Next time on the Vinyl Vault, it’s a fusion classic, Return to Forever’s “Hymn of the Seventh Galaxy.” Released in 1973 on Polydor, this was the third album from this Chick Corea led group. But it was the first of the second incarnation of Return to Forever.

The first two RTF albums featured Stanley Clarke on bass, Joe Farrell on flute, Airto on percussion and Flora Purim on vocals (along with Corea, of course). For “Hymn of the Seventh Galaxy,” Farrell, Airto and Purim were gone and replaced by Lenny White on drums and Bill Connors (later to be replaced by Al DiMeola) on guitar. The first two RTF albums were primarily acoustic and had an airy Latin/Brazilian sound. But this new version of RTF was all electric and all about jazz/rock fusion.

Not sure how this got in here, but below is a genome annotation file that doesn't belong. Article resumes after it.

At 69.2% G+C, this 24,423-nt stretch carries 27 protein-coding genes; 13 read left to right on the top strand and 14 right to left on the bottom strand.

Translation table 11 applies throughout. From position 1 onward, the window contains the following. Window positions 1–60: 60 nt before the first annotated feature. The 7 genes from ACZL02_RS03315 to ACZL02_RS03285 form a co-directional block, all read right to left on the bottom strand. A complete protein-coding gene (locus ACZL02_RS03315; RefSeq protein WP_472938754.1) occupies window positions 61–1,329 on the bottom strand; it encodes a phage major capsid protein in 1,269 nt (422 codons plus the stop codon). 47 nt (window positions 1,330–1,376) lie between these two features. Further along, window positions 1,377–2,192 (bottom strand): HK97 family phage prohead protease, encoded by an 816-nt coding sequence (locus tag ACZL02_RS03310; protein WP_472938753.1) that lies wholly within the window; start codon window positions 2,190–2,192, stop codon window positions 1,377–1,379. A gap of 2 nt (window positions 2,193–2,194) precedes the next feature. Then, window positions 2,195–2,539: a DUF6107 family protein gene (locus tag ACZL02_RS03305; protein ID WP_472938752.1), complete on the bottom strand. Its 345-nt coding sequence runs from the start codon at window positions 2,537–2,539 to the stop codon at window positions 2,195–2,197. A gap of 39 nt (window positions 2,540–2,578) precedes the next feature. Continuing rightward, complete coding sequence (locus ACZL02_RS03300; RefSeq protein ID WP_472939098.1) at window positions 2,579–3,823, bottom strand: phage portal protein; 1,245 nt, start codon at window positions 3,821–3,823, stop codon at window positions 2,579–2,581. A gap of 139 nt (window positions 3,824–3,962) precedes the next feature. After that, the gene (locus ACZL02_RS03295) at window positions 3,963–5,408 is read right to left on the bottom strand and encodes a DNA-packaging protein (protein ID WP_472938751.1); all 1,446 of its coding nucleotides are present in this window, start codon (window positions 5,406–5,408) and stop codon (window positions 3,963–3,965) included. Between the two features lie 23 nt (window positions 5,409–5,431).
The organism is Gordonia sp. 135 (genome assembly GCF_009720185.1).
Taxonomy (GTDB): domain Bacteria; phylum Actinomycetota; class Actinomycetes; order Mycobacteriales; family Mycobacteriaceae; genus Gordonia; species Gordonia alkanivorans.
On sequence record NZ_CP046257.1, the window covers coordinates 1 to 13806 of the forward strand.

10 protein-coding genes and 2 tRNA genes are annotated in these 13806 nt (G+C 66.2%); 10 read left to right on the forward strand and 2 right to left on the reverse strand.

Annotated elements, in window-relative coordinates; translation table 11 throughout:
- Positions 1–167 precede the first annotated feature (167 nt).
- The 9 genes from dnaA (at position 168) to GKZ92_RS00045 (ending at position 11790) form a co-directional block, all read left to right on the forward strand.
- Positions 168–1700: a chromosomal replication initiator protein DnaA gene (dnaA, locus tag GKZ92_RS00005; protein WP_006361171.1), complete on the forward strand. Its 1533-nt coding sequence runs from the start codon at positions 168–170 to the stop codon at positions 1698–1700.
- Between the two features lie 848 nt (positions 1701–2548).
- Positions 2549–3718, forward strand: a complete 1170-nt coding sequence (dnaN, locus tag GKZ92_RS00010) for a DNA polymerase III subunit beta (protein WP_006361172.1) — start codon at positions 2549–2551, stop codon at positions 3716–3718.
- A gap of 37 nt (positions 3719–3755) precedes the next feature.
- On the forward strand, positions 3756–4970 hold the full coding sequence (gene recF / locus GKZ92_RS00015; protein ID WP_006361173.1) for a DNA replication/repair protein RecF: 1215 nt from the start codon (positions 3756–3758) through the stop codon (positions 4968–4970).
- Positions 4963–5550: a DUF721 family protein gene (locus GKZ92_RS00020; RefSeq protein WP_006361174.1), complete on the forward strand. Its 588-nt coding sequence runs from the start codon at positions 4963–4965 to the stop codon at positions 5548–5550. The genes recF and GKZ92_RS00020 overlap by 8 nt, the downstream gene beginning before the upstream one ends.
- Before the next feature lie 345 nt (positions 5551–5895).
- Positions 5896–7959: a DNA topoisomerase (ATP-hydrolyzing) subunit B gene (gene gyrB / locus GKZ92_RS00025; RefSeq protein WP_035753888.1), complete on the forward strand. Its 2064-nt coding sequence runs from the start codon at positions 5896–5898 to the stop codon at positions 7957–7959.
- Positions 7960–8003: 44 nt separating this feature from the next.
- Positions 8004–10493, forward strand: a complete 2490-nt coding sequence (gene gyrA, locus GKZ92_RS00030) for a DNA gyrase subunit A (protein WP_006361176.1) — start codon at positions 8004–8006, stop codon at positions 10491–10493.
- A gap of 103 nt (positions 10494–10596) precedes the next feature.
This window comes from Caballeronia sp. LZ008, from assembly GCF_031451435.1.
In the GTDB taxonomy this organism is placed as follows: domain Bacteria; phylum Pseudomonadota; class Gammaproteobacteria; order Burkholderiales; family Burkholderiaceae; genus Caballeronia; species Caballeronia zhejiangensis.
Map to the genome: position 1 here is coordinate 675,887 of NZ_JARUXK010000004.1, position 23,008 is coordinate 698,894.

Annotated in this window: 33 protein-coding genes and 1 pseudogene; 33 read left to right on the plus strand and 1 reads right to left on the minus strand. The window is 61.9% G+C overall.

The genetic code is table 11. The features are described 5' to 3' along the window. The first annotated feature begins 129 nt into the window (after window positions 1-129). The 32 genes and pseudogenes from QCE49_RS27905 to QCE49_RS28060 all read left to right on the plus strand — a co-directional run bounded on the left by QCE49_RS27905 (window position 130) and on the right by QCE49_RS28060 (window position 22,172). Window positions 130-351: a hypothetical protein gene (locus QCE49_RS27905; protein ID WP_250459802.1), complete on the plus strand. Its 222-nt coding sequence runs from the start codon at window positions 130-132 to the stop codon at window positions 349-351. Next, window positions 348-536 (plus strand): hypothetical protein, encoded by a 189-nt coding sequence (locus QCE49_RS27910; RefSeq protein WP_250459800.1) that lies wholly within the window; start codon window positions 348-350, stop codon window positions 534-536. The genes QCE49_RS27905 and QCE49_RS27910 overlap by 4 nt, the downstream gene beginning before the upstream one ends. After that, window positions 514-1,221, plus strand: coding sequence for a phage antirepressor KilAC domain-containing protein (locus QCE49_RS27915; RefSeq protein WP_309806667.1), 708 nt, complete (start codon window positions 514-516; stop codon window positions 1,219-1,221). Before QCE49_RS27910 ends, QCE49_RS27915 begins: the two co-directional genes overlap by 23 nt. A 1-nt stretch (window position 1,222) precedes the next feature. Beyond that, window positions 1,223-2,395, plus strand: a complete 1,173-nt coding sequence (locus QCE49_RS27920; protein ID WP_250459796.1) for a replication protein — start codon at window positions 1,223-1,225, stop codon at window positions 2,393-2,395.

This version of RTF (more or less, with the swap of DiMeola for Connors) went on to release a total of four albums culminating in “Romantic Warrior,” released in 1976. This incarnation proved to be the most popular and commercially successful of the three RTF versions.

“Hymn of the Seventh Galaxy” displays the tight, intricate, virtuosic playing the band became famous for. Seemingly impossible unison runs are interspersed with wide-ranging hurricane force solos. The rhythm section of Clarke and White provides not just a solid foundation, but its own tension-filled presence and counterpoint to the pyrotechnics of Corea and Conners.

Veteran fusion fans will recognize this one and those new to the genre will delight in the discovery of a true gem.

Dig the Vinyl Vault, this Tuesday, November 18, at 8:30 pm on KUVO JAZZ.

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